Toots (born Frederick Hibbert) and the Maytals caused an immediate sensation on the Jamaican Sound System circuit with the ska-gospel hybrid of their first single, Hallelujah.
Equally popular numbers swiftly followed, such as the emotive Never Grow Old, plus the sensual Fever and Treat Me Bad, with Toot’s ecstatic tenor counterbalanced by chanted choruses from The Maytals.
Daddy stayed at the top of the Jamaican charts into early 1965, only to be supplanted by its flip side, a joyous love song called It’s You – the first instance of both sides of a single topping the Jamaican radio charts.
Two Maytals tracks were eventually released via Atlantic in the US – If You Act This Way and You Make Me Feel The Way I Do – but forces within Jamaica prevented Toots leaving the country. He was arrested in 1966 on trumped-up marijuana charges and imprisoned for 12-months at Richmond Farm Correctional Centre, a rural facility with a banana plantation worked by its inmates.
Jerry Mathias and Raleigh Gordon tried to keep The Maytals going as a duo, but their 1967 Festival Song Competition entry, I’m A Big Man, fared poorly.
Upon his release, Toots put together an ace set of session musicians who would back the band for decades to come. Bassist Jackie Jackson became The Maytals’ rock-solid anchor, guitarist Hux Brown brought an expressive blues influence, while understated drummer Paul Douglas kept the rhythm steady.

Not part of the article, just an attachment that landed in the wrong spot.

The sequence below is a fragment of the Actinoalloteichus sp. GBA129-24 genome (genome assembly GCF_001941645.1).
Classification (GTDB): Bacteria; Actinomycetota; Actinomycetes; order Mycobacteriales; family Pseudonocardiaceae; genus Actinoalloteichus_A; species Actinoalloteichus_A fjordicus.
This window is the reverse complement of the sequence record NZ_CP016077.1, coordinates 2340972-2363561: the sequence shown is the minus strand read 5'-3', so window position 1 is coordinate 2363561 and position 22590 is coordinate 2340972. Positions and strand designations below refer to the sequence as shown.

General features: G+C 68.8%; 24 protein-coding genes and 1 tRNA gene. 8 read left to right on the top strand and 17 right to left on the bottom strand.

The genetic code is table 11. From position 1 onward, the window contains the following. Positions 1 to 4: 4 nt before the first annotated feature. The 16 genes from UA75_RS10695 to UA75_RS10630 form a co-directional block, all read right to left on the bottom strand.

The trio were already huge reggae stars – they were credited with coining the very word on their Do The Reggay (1968) – when they released Pressure Drop in 1970.
But Pressure Drop, and the band’s career outside Jamaica didn’t really take off until the song was included on the soundtrack of the film The Harder They Come, in 1973, which introduced reggae to much of the world.
Their biggest hit, Monkey Man, reached the UK pop charts as a result of its popularity with skinheads, the chugging organ lines and choppy guitar riffs fuelling the dance-floor action.
The 1976 Island release Reggae Got Soul raised the band’s profile abroad, but a planned spot as opening act for The Who on a North American tour in late 1975 proved disastrous, scuppering their assault on the American market.
Despite this, the group continued to tour worldwide, reaching all corners of the US on a 1979 tour, yet albums such as Pass The Pipe and Just Like That somehow missed the edge of their earlier 70s records.
The British 2 Tone movement revived their archive material when The Specials covered Monkey Man, and The Clash‘s post-punk reading of Pressure Drop furthered the reverence. But the icing on the cake was Island’s Live album, which caught the band’s blistering performance of tried-and-true hits at the Hammersmith Palais on 29 September 1980.
Although the bluesy Beautiful Woman from the Knock Out! LP (1982) topped the charts in New Zealand, Toots had already been told that his backing vocalists no longer wanted to continue their musical career. Jerry got married and moved to New York while Raleigh moved to the UK to search for his family.
Toots continued to release impressive material, as heard on the Toots In Memphis album (1988). The 2004 release True Love was a Grammy winner that featured duets with the likes of Willie Nelson, Bonnie Raitt, Eric Clapton, Keith Richards and Ben Harper.